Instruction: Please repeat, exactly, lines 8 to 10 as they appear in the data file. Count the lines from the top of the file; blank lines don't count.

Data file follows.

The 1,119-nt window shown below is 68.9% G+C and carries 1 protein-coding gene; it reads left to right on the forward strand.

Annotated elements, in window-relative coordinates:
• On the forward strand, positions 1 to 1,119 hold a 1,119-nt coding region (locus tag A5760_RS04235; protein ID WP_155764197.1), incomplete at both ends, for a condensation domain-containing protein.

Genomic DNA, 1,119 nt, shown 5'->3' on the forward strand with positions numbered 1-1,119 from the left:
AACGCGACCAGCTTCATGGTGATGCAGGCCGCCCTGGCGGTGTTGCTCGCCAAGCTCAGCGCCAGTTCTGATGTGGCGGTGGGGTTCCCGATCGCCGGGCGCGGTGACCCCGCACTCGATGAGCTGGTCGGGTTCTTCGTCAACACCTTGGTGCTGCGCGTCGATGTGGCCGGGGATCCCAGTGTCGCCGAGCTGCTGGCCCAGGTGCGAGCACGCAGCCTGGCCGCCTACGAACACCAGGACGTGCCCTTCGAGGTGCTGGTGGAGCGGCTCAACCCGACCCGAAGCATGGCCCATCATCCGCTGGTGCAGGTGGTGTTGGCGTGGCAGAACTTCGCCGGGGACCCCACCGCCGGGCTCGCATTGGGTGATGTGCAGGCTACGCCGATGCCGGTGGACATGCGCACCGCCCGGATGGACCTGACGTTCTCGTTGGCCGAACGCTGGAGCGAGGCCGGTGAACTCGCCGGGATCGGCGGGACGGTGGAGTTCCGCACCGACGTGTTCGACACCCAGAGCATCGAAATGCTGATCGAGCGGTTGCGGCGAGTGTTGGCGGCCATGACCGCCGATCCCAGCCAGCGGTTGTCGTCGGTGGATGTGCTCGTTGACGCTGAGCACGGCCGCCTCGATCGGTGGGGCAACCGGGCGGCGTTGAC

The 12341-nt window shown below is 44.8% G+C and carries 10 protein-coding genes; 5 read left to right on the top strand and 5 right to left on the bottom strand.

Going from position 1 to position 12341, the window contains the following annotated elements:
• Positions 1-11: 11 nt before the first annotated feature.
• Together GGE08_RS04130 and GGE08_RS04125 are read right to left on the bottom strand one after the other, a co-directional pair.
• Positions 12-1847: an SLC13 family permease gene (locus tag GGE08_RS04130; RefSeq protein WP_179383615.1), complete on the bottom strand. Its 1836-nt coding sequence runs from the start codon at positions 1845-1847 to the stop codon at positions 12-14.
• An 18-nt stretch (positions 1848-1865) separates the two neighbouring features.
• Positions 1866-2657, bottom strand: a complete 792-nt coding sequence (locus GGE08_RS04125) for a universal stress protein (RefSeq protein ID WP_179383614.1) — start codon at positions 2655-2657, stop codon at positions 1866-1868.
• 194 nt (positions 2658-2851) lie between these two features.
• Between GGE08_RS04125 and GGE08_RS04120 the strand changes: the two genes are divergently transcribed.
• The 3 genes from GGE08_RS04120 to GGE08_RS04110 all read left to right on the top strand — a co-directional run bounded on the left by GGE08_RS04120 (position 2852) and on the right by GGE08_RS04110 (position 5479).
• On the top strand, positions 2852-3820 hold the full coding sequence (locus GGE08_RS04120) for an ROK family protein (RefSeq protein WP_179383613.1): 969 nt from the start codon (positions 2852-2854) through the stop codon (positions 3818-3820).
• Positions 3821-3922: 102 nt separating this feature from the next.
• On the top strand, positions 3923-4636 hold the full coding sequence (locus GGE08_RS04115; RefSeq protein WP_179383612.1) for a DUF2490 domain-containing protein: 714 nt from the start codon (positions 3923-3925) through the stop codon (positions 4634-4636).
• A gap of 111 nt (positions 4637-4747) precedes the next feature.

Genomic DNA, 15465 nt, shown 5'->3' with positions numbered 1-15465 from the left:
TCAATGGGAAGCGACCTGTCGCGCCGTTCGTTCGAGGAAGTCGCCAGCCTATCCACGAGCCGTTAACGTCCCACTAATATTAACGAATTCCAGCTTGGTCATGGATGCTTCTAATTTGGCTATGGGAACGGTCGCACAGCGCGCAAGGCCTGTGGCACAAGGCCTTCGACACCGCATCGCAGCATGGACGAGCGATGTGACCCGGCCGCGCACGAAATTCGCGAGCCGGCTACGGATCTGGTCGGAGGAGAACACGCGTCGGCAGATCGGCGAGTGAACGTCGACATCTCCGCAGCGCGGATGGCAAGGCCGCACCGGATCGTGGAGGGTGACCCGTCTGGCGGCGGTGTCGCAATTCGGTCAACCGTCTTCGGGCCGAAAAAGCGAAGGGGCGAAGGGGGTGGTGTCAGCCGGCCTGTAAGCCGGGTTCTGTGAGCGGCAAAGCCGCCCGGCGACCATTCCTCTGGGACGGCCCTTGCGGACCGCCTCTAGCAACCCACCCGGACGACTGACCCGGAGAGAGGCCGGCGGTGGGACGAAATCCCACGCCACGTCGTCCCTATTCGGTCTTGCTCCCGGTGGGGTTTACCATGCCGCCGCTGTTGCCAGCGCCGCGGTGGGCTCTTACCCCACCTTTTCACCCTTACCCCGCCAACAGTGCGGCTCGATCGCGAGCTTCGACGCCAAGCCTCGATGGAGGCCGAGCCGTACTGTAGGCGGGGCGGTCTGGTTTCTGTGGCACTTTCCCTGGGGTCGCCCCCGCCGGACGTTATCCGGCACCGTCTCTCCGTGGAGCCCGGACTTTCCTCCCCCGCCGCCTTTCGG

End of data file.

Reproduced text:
• Positions 1-11: 11 nt before the first annotated feature.
• Together GGE08_RS04130 and GGE08_RS04125 are read right to left on the bottom strand one after the other, a co-directional pair.
• Positions 12-1847: an SLC13 family permease gene (locus tag GGE08_RS04130; RefSeq protein WP_179383615.1), complete on the bottom strand. Its 1836-nt coding sequence runs from the start codon at positions 1845-1847 to the stop codon at positions 12-14.